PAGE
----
The Society for Social Work and Research

2014 Annual Conference

January 15-19, 2014 I Grand Hyatt San Antonio I San Antonio, TX

The Long and Short Term Effects On Substance Use Behaviors of Keepin' It REAL Adapted for Mexico

Friday, January 17, 2014: 4:00 PM
HBG Convention Center, Room 102B Street Level (San Antonio, TX)
* noted as presenting author
Flavio Francisco Marsiglia, PhD, Foundation Professor of Cultural Diversity, Arizona State University, Phoenix, AZ
Stephen S. Kulis, PhD, SIRC Director of Research and Cowden Distinguished Professor of Sociology, Arizona State University, Phoenix, AZ
Bertha L. Nuño-Gutiérrez, PhD, Researcher and Unit Chief, Instituto Mexicano del Seguro Social, Tonalá, Jalisco CP 45400, Mexico
Jaime Booth, Doctoral Student, Arizona State University, Phoenix, AZ
Stephanie Ayers, PhD, Research Coordinator, Arizona State University, Phoenix, AZ
Background and Purpose: Despite high rates of alcohol use in Mexico, only 43% of young adults report having ever been exposed to a substance use prevention program, and to our knowledge, very few substance use prevention program has been developed for and empirically tested specifically for Mexican youth.  In response, a linguistically adapted version of keepin’ it REAL, a SAMHSA model program, was pilot tested in Guadalajara, Mexico. keepin’ it REAL teaches youth culturally grounded drug resistance strategies (Refuse-Explain-Avoid-Leave), enabling them to successfully respond to substance offers in the US.  This paper examines changes in substance use following the implementation of keepin’ it REAL in Mexico.

Methods:  Students in two middle schools in Guadalajara, Mexico were recruited and randomized into a treatment (N=226) and control (N=206) condition (e.g. those receiving keepin’ it REAL compared to those receiving no substance use prevention programming). Students (mean age = 13) in both conditions completed a pre-test prior to implementation, a short-term post-test after the last lesson was delivered, and a long-term post-test 12 months later.  Substance use measures were 30-day amount and frequency of alcohol, cigarette, and marijuana use. Baseline adjusted OLS regression models predicted short-term outcomes, while growth curve models with missing data imputation examined program effects on trajectories of substance use.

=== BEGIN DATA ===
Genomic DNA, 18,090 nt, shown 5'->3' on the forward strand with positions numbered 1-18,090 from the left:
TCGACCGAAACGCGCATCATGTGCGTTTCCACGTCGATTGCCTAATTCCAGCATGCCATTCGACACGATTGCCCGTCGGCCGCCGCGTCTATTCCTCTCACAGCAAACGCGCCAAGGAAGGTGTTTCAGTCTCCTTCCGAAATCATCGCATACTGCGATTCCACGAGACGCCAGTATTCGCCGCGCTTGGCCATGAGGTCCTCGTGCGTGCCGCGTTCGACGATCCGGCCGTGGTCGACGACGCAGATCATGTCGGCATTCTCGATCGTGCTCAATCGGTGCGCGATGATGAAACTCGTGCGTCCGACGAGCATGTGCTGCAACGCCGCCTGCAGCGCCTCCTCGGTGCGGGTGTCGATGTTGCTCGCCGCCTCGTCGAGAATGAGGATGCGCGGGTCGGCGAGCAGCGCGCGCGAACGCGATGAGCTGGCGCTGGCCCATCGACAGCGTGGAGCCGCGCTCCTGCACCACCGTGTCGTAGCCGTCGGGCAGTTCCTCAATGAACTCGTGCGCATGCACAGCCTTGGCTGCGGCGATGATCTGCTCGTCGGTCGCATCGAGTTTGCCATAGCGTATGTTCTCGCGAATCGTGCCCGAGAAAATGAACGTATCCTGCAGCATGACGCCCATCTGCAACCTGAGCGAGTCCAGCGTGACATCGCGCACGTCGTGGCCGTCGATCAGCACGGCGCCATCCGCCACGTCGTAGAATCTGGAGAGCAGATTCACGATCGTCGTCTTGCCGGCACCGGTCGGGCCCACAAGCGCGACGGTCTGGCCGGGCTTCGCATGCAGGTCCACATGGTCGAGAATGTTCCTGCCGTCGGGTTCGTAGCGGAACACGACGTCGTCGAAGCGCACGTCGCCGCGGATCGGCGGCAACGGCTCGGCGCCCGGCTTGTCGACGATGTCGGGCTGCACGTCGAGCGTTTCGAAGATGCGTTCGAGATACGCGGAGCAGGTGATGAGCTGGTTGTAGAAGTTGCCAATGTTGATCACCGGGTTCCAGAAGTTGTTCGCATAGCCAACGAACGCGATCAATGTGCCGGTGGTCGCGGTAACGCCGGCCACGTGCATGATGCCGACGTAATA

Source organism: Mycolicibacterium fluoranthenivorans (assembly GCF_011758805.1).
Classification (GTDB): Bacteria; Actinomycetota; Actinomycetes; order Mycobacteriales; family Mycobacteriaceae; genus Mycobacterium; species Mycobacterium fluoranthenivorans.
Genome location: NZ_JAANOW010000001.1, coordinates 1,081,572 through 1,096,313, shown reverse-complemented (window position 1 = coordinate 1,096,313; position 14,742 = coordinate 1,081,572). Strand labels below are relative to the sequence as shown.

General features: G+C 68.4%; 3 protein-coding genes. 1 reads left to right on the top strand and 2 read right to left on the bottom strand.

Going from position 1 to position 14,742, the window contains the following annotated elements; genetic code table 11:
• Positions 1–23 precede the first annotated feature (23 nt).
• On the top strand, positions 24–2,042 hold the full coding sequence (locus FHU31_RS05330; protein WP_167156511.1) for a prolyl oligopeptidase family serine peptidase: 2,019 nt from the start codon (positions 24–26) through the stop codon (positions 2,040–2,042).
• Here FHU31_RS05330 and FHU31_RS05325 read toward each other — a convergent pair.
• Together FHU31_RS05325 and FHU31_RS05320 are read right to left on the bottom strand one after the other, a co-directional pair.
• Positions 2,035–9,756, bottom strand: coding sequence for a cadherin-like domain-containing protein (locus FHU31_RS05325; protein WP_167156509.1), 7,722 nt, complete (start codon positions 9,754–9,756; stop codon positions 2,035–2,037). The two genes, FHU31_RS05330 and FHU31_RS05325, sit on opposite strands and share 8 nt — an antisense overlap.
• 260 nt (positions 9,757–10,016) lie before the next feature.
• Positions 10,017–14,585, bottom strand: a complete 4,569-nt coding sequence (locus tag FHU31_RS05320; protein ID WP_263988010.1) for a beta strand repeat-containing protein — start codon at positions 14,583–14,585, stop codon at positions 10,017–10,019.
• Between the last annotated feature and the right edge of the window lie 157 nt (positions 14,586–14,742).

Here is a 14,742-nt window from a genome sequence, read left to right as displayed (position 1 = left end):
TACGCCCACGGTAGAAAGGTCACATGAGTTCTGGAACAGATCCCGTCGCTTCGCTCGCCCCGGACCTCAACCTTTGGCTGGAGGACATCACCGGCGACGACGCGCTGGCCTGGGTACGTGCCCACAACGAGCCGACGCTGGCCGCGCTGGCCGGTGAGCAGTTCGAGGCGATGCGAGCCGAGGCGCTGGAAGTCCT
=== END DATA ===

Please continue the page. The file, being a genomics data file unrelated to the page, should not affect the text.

Results: OLS regressions showed significant relative reductions in use of alcohol and cigarettes for youth participating in keepin’ it REAL compared to youth in the control group. Growth curve models indicated that over time the effects of keepin’ it REAL are gendered. Females in the treatment group drank alcohol significantly less frequently over time compared to females in the control school. Males in the treatment group, however, showed a relative reduction over time in the amount of marijuana used.

Conclusions: This pilot study provides support for the global applicability of efficacious substance use prevention programs originally developed in one country, but also the importance of assessing for cultural fit and adapting the programs to achieve maximum efficacy. The results indicate that keepin’ it REAL can be an effective tool in teaching drug resistance strategies and reducing substance use among adolescents in a major urban area in Mexico.  The findings also point to the possible impact of gendered cultural norms on the efficacy of prevention interventions in Mexico, and the need for these interventions to recognize gender differences in substance use patterns and their etiology. Although a more extensive cultural adaptation of keepin’ it REAL may be needed in Mexico to capture both male and female adolescents’ perspectives and reinforce cultural sources of resilience against substance use, the core components of keepin’ it REAL provides a promising foundation for creating an evidence-based substance use prevention curriculum for adolescents living in Mexico.